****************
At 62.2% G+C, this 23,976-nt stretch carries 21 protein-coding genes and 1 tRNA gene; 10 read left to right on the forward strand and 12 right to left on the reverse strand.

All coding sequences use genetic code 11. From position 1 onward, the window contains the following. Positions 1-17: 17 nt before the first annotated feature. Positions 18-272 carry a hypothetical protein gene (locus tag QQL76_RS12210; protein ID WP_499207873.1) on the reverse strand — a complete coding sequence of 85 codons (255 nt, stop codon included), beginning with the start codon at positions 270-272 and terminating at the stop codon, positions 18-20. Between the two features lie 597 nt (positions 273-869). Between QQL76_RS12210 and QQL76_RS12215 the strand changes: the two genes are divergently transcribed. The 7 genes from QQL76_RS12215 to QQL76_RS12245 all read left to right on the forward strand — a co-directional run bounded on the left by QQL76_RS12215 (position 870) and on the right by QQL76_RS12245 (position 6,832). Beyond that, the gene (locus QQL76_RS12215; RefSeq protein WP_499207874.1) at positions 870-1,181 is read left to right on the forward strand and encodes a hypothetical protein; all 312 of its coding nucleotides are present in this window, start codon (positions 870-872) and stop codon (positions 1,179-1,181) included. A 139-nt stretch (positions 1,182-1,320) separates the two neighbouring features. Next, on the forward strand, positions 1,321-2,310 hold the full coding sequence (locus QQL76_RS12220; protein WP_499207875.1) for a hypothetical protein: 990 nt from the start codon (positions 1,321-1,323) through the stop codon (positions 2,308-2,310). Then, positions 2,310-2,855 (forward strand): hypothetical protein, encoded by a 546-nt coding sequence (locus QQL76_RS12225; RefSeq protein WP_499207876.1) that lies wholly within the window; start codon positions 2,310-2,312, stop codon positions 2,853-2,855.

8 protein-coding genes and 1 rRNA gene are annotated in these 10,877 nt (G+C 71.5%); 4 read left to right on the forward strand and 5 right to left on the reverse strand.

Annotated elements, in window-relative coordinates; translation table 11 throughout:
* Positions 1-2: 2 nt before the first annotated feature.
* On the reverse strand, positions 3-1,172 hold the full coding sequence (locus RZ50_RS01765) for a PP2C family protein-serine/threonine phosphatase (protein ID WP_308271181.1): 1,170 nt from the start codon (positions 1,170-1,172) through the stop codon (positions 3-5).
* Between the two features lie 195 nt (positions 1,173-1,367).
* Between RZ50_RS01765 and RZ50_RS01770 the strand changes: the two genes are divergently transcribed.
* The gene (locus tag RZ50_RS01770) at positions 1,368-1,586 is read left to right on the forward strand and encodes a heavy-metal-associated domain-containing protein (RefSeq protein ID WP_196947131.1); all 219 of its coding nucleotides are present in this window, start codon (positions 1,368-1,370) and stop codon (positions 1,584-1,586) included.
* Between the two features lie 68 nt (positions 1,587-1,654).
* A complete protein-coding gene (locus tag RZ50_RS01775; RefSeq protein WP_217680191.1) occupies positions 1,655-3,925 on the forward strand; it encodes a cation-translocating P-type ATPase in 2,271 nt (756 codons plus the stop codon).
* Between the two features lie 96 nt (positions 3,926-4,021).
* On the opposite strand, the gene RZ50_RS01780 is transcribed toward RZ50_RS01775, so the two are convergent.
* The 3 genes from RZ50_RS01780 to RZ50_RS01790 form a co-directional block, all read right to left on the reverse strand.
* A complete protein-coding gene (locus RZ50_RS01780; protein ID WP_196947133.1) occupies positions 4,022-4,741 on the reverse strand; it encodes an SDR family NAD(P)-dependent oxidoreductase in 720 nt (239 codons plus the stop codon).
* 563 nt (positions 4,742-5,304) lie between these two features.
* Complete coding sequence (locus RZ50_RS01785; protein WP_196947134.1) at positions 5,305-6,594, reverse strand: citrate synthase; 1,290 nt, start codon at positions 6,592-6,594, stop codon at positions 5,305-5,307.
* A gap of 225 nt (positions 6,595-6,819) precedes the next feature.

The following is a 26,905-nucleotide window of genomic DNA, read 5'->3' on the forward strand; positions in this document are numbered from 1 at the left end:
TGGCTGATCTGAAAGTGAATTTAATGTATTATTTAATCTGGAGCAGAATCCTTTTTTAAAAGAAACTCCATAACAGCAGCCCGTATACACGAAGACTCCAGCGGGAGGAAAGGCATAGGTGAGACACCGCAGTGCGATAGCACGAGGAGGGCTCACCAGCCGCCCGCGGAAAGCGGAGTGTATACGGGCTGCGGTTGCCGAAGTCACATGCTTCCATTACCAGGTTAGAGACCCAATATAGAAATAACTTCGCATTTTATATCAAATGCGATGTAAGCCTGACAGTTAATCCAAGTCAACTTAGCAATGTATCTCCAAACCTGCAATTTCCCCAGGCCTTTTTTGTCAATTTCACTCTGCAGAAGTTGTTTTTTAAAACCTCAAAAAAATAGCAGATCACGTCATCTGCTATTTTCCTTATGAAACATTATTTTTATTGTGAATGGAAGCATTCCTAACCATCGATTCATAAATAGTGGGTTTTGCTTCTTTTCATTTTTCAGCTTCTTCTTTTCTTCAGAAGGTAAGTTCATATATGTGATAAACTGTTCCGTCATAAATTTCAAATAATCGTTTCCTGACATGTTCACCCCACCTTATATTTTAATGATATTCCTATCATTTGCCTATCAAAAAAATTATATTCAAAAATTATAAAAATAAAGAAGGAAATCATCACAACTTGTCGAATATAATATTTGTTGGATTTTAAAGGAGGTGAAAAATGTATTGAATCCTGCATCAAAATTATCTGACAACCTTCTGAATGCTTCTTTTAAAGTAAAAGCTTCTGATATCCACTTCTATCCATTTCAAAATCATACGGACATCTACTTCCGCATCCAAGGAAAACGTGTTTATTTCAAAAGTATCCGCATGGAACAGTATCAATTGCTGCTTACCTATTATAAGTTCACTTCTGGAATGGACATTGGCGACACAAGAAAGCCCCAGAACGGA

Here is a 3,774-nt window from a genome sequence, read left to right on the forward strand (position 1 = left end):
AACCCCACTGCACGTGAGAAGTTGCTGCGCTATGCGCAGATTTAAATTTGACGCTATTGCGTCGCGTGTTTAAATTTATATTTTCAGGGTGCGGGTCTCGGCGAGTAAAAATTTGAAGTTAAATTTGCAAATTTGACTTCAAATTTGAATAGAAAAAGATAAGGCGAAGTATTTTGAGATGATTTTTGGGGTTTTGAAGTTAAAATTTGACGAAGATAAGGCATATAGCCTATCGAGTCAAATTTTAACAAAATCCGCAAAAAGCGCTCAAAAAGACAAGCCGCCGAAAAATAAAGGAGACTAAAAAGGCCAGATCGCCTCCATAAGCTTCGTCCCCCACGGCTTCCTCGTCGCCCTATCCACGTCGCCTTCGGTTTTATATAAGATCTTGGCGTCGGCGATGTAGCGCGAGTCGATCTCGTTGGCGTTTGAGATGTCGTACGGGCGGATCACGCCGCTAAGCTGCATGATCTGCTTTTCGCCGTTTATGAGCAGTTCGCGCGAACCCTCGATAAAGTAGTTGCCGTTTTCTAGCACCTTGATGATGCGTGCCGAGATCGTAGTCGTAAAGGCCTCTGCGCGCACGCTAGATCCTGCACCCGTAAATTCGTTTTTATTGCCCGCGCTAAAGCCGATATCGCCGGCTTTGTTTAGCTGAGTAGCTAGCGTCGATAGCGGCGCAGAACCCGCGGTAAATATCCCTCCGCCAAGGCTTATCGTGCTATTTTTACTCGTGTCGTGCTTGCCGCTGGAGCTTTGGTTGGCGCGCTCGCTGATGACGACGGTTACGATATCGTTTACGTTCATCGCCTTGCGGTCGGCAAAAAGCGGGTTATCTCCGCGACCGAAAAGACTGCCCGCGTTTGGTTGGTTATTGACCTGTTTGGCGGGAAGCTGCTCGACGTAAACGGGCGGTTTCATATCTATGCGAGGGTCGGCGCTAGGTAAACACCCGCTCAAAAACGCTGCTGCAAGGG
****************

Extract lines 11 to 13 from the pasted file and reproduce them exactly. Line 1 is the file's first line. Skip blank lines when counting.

* A complete protein-coding gene (locus tag RZ50_RS01775; RefSeq protein WP_217680191.1) occupies positions 1,655-3,925 on the forward strand; it encodes a cation-translocating P-type ATPase in 2,271 nt (756 codons plus the stop codon).
* Between the two features lie 96 nt (positions 3,926-4,021).
* On the opposite strand, the gene RZ50_RS01780 is transcribed toward RZ50_RS01775, so the two are convergent.